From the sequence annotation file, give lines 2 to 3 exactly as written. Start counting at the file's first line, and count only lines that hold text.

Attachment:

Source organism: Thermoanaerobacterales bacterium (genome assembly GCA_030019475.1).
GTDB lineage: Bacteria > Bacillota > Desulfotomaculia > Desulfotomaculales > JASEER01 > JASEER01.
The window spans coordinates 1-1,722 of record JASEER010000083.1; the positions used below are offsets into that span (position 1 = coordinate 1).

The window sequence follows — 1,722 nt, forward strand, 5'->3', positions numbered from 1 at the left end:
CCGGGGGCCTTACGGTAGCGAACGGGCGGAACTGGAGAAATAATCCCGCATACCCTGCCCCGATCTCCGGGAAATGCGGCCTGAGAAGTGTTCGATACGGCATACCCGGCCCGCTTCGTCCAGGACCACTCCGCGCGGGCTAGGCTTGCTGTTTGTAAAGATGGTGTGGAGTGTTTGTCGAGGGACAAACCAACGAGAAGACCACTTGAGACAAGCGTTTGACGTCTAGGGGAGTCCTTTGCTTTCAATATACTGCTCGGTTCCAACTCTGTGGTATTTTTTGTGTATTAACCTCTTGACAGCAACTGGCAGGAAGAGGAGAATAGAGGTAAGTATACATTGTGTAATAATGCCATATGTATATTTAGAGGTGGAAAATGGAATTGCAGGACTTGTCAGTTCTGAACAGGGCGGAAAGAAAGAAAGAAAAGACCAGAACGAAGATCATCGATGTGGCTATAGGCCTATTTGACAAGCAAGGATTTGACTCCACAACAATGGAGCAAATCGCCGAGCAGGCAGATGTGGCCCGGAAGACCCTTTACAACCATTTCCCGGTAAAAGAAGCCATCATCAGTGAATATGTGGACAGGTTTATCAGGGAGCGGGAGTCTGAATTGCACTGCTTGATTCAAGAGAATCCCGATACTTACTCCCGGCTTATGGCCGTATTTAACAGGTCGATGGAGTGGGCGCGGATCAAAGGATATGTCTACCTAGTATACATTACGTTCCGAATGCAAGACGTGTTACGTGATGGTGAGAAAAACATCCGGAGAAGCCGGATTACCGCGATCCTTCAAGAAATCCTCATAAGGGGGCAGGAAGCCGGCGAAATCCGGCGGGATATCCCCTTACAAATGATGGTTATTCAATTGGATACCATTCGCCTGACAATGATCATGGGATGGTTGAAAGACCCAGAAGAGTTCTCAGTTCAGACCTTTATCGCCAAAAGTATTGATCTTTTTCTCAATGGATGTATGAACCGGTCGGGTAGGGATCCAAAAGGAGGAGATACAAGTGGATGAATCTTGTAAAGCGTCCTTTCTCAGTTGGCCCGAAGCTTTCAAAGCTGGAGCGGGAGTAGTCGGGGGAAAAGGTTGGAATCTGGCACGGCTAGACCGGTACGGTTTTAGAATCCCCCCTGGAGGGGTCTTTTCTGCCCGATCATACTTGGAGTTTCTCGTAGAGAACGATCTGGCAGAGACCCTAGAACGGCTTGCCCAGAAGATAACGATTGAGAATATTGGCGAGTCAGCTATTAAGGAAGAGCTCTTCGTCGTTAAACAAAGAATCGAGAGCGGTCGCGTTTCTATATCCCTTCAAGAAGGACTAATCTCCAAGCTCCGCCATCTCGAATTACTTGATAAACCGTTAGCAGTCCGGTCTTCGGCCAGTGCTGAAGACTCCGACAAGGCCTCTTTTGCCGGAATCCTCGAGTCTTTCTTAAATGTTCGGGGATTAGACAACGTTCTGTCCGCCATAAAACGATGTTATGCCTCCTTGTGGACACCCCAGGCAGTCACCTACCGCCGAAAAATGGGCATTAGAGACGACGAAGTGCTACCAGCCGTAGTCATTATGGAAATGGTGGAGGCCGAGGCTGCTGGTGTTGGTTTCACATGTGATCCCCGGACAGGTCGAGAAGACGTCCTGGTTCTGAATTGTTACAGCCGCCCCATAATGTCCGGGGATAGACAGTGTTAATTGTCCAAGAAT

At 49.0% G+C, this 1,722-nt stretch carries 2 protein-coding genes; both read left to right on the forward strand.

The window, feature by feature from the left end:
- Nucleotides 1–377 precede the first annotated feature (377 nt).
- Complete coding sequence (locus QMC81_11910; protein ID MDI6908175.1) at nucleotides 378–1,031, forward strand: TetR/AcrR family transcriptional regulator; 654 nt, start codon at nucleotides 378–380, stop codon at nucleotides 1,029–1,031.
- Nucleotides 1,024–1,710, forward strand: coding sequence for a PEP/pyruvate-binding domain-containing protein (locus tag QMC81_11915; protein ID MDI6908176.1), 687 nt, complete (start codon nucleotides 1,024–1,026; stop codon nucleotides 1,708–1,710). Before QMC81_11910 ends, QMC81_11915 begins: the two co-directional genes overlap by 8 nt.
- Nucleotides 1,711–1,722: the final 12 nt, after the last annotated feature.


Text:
GTDB lineage: Bacteria > Bacillota > Desulfotomaculia > Desulfotomaculales > JASEER01 > JASEER01.
The window spans coordinates 1-1,722 of record JASEER010000083.1; the positions used below are offsets into that span (position 1 = coordinate 1).